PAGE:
Animal and veterinary bioscience

 

    Why study with us?

    • The Gatton campus provides access to leading researchers and innovative industry practice with purpose-built facilities.
    •  One of the advantages of undertaking a major within the Bachelor of Science at UQ is that students get to specialise within a generalist degree. This means that while students undertake focussed studies in a particular area (their major or extended major), they also have the freedom to pursue a range of other interests.
    • UQ’s Gatton campus offers an extensive range of courses on production animals, horses, agriculture and wildlife.
    • Students are also free to take courses from the St Lucia campus where hundreds of additional courses are available (subject to timetabling constraints and delivery mode).
    • UQ is ranked in the world's top 50 universities (of more than 10,000) as measured through several major independent university rankings, including the US News Best Global Universities RankingsQS World University Rankings and NTU Performance Ranking of Scientific Papers for World Universities.
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    Why choose animal and veterinary bioscience?

    Animal and veterinary bioscience provides graduates with many options. If you complete this major, your employment opportunities will be broad and varied. Animal health, welfare, genetics, nutrition, production and management of domesticated, wild or captive animals including the pharmaceutical, tourism, agricultural, environmental, and recreation sectors are some of the potential employment destinations for graduates. They will also be employable through human biomedical industries and government departments.

    Animal and veterinary bioscience is also an excellent option for students interested in progressing to the Bachelor of Veterinary Science (Hons). Bachelor of Science students may be eligible to apply for tertiary transfer to the BVSc (Hons) after completing a year of the BSc. Some of the first year courses are co-taught with the veterinary science students and if successful in applying for a transfer, students may receive credit for these courses. This is the only pathway into the veterinary science program, which can provide any direct credit. If students are not successful in entering the BVSc (Hons) at this point, students may elect to continue to improve their grades and attempt entry at other points including once they complete their Animal and Veterinary Biosciences major. In this event, and providing the student is accepted into the program, additional credit may be possible.

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    Undergraduate

    Animal and veterinary bioscience can be studied as a major or an extended major in the Bachelor of Science which was introduced to UQ’s Gatton campus in 2014.

    The BSc Animal and Veterinary Bioscience provides training in all aspects of the biology of animals, with a focus on production animals. It includes courses in chemistry, biochemistry, biostatistics, microbiology, anatomy, physiology, nutrition and genetics. It examines animals from the molecular scale through cells and tissues to whole animal biology and beyond to populations and takes advantage of the world-quality facilities at the Gatton campus. Students are also introduced to concepts necessary for understanding animal disease (immunology, pathogens, and mechanisms of disease) as well as how animal health is linked both to the environment and human health (One Health).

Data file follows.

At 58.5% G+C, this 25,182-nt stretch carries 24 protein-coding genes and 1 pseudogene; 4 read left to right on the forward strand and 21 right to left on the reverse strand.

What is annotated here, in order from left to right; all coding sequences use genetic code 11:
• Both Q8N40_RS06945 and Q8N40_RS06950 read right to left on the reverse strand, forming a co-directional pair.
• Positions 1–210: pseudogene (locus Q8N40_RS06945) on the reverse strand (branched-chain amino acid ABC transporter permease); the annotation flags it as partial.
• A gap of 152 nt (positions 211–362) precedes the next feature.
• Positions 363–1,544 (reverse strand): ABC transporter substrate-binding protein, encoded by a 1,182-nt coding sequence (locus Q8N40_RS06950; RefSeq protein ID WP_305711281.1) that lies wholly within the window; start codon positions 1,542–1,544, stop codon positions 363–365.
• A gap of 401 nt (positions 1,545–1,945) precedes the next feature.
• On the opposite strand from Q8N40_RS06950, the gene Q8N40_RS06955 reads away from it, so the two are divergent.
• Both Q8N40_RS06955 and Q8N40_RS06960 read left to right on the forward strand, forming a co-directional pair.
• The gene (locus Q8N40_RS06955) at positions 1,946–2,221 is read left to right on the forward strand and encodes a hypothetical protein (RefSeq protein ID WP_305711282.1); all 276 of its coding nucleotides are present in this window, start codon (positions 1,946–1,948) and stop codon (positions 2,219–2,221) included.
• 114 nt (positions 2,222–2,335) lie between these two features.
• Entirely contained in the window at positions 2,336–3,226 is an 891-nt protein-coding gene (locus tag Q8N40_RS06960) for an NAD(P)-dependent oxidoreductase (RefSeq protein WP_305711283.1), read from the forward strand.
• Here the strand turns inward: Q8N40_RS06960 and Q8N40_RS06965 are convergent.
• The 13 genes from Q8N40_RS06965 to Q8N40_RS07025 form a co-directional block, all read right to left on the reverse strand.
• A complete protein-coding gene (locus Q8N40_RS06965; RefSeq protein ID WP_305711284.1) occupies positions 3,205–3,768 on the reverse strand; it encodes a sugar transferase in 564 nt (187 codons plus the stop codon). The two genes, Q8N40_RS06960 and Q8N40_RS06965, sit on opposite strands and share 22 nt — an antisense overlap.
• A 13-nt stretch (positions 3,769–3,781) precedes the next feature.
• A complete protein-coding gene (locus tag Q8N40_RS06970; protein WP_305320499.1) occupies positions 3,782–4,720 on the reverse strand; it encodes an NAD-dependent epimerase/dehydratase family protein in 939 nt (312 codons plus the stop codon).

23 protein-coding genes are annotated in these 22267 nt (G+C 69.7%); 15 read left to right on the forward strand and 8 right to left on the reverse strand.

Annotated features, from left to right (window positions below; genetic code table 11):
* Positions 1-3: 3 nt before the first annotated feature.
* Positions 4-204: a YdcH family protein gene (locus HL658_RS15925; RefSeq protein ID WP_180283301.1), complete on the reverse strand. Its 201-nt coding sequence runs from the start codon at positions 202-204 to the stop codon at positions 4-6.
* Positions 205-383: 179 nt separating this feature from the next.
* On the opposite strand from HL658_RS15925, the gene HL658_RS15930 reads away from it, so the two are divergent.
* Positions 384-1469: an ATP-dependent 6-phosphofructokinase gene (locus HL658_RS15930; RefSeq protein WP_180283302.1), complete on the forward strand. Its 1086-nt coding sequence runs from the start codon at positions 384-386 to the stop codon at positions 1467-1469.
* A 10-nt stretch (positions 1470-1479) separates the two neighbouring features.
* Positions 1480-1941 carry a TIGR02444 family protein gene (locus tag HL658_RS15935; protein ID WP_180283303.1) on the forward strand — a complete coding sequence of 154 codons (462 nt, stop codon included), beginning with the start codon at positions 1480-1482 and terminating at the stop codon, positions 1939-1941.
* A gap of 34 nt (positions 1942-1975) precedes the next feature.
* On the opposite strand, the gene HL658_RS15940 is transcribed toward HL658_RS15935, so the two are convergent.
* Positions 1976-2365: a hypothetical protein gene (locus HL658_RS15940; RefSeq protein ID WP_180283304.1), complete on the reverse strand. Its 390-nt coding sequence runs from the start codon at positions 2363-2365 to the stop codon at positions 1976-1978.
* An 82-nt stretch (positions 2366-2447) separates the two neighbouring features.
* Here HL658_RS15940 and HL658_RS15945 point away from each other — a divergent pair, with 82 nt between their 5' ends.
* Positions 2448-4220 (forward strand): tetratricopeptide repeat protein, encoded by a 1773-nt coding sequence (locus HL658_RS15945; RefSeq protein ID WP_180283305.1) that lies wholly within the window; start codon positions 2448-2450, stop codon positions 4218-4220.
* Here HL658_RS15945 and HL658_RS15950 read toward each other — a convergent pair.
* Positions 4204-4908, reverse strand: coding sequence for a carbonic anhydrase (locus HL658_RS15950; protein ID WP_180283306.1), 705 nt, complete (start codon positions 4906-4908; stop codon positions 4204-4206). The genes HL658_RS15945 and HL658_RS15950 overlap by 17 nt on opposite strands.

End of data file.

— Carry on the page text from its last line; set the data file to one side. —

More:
Contact an academic adviser for advice about choosing your first year BSc courses to make sure you keep your options open in case you are unsuccessful in gaining a place in BVSc (Hons). If you have not passed senior Physics you must pass PHYS1171 in your first year.

    Honours

    If you are excited about science and research, the Bachelor of Science (Honours) program will give you the chance to pursue an independent research project in your area of interest under the supervision of an academic staff member.

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    Higher degree by research

    Our higher degree by research programs provide research training in a way that fosters the development of independent research skills in candidates. Both the Master of Philosophy and Doctor of Philosophy are offered in a large number of disciplines including but not limited to: Humanities; Social Sciences; Arts; Business; Law; Architecture; Science; Engineering; Agriculture; Medicine; Health and Behavioural Science; Biomedical Science; Information Technology.

    The MPhil thesis provides evidence of significant research as the culmination of 1-2 years full-time equivalent study and research training. Whereas, the doctoral thesis provides evidence of a contribution to knowledge with a level of originality consistent with 3-4 years of full-time study and research training. The doctoral thesis also demonstrates a candidate's capacity for critical analysis and that he or she is capable of pursuing scholarly and programmatic research.

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